Chevron shareholders should prepare for billions in environmental damages
Chevron shareholders may be liable for billions in environmental damages
Activist group says Texaco subsidiary damaged Ecuador rainforest
Amazon Watch release
April 25, 2007
Between the 1967 and the 1990s, the Oriente rainforest of Ecuador suffered serious degradation and deforestation from Texaco’s oil extraction and production activities. Originally it appeared that Texaco (now Chevron) might pull out of the Oriente without reparations, but widespread protests by indigenous peoples, environmentalists, and human rights organizations forced Texaco into negotiations. Texaco projected its clean up costs at a moderate US$5-10 million.
In response to the insufficient clean-up gesture, along with environmental degradation and serious health problems among local peoples, lead attorney Cristobal Bonifaz filed a US$1.5 billion class action lawsuit (Maria Aguinda, et al., v. Texaco Inc.) against Texaco in White Plains, NY on behalf of 30,000 indigenous peoples affected by the oil company’s operations. Other suits against Texaco in Ecuador had failed allegedly because of Texaco’s political influence with the Ecuadorean judiciary.
Savages, a book by Joe Kane, tells the story of the Huaorani, a tribe living in the deepest part of the Amazonian rain forest in Ecuador, and their struggles with Texaco.
The lead lawyer in the landmark environmental lawsuit against Chevron in Ecuador is in California to warn that the oil major has failed to prepare for a possible multi-billion dollar damages bill within the coming months.
Speaking ahead of Chevron’s annual shareholder meeting on Wednesday, Pablo Fajardo, who represents 30,000 plaintiffs in the class-action lawsuit, stressed that a judgment was now likely in early 2008. “After years of litigating, it is fantastic news that the end of this court-case is now in sight,” said Mr. Fajardo, during his first visit to California, the home state of the San Ramon-based oil giant. “I don’t wish to prejudge the court’s decision but the scientific evidence against Chevron heard at trial has been overwhelming.”
Meanwhile, environmental group Amazon Watch warned that Chevron had broken SEC regulations by misrepresenting that evidence. Amazon Watch Executive Director Atossa Soltani said: “Chevron shareholders need to know that Chevron is now on the brink of being ordered to pay for an environmental remediation that has been provisionally costed at $6 billion.
“Mr. O’Reilly has failed in his fiduciary responsibilities and in his insistence on fighting a losing case tooth-and-nail. Every site inspected by the court that Texaco (now Chevron) operated in the Ecuadorian Amazon is polluted. Concentrations of toxic contaminants have been found to be hundreds and thousands of times higher than permitted by Ecuadorian law. Chevron’s legal defense doesn’t have a leg to stand on.”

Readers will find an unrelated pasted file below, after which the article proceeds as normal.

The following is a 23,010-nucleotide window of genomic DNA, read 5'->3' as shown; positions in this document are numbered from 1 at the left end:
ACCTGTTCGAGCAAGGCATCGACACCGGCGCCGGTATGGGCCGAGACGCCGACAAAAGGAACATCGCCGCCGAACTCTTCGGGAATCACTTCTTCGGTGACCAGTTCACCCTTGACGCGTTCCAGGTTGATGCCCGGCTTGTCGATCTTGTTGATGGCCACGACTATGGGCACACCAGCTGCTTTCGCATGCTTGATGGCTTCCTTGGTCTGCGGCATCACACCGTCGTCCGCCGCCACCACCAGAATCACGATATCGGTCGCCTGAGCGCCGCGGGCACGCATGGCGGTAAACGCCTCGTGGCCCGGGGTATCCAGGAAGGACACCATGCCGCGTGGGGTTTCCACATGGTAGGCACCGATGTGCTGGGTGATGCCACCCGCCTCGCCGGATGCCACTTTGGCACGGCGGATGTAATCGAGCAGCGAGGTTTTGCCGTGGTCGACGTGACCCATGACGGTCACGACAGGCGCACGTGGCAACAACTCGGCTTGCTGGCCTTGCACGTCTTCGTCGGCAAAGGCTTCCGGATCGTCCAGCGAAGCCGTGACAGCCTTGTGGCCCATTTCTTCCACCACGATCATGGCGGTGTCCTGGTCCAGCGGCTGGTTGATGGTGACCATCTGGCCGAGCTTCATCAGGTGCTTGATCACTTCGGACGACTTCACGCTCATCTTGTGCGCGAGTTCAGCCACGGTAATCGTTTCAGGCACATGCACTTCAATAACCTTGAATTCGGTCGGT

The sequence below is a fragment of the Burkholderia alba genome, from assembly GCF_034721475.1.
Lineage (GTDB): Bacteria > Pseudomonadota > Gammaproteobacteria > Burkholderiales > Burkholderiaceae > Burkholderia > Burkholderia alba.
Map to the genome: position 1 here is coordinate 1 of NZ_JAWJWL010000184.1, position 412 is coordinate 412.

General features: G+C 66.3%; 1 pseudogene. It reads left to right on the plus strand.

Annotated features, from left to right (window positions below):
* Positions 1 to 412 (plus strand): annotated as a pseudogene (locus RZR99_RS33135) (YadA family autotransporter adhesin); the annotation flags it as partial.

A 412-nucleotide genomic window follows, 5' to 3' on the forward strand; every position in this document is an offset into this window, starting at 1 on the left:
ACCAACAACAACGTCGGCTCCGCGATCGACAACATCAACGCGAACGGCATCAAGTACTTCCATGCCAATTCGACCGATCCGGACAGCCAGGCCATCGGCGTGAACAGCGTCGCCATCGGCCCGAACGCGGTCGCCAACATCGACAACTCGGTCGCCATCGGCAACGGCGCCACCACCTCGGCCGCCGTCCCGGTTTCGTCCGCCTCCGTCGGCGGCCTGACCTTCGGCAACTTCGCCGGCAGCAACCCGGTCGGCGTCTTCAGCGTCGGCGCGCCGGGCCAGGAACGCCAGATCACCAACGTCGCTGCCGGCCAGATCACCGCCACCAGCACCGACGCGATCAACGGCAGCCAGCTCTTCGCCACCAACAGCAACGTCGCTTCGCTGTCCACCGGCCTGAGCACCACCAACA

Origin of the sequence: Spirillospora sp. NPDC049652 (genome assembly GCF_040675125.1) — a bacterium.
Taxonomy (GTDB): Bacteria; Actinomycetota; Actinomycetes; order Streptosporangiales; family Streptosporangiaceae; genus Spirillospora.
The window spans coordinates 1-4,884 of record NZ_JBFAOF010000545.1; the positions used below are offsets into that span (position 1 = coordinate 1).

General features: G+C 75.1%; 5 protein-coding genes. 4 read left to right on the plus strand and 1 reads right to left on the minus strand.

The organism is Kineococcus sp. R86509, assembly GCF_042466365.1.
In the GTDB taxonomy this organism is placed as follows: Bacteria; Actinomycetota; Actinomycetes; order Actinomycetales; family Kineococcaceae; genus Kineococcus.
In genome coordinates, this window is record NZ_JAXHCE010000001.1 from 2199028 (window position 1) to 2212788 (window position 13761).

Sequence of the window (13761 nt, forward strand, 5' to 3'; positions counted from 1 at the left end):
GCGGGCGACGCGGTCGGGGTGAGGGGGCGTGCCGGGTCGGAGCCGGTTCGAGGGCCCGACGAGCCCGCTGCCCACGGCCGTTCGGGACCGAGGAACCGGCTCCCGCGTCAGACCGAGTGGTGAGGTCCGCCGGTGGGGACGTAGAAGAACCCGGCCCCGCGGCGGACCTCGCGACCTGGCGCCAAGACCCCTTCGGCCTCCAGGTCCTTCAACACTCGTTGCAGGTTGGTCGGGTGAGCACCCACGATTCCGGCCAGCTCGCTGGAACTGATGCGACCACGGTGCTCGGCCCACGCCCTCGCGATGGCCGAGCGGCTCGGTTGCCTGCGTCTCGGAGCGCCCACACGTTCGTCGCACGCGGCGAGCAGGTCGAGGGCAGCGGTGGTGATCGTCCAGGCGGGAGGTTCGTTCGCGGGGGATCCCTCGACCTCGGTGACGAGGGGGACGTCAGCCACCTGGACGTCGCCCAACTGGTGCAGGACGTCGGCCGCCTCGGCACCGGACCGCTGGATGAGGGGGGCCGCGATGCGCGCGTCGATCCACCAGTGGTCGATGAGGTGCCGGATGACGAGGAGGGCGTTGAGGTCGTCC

During three decades of drilling for oil in an inhabited area of the Ecuadorian Amazon, Chevron allegedly dumped more than 18 billion gallons of toxic by-products from the drilling process directly into rivers and streams, on which local families depend. That waste contained 30 times more crude than the Exxon Valdez spill, prompting local communities, racked by cancers and other health problems, to sue Chevron in 2003. Now, after four years, the judge has rejected Chevron’s complaints and fast-tracked the David-and-Goliath trial to finish hearing evidence by the end of July. A judgment, which could see Chevron being ordered to pay one of the largest damage awards in civil history, is expected in early 2008.
Chevron’s handling of the case has landed the oil major in hot water in both Ecuador and the US. Here, the Securities and Exchange Commission (SEC) has been investigating Chevron over its failure to disclose details of the court-case in its 10k and other financial filings. Meanwhile, in Ecuador, Chevron is facing a potential criminal investigation resulting from a complaint by Luis Macas, a national indigenous leader and former presidential candidate.
Atossa Soltani, Amazon Watch Executive Director, said: “There is a huge question mark hanging over the head of Mr. O’Reilly. The strategy he spearheaded to deal with Chevron’s Ecuador disaster has been a moral, legal and corporate failure. Chevron management urgently need to devise a strategy to deal with the potential bill and the damage to the corporation’s reputation as a result of the mismanagement and misrepresentation around this lawsuit. That is the least shareholders should now expect.”
This is a modified news release from Amazon Watch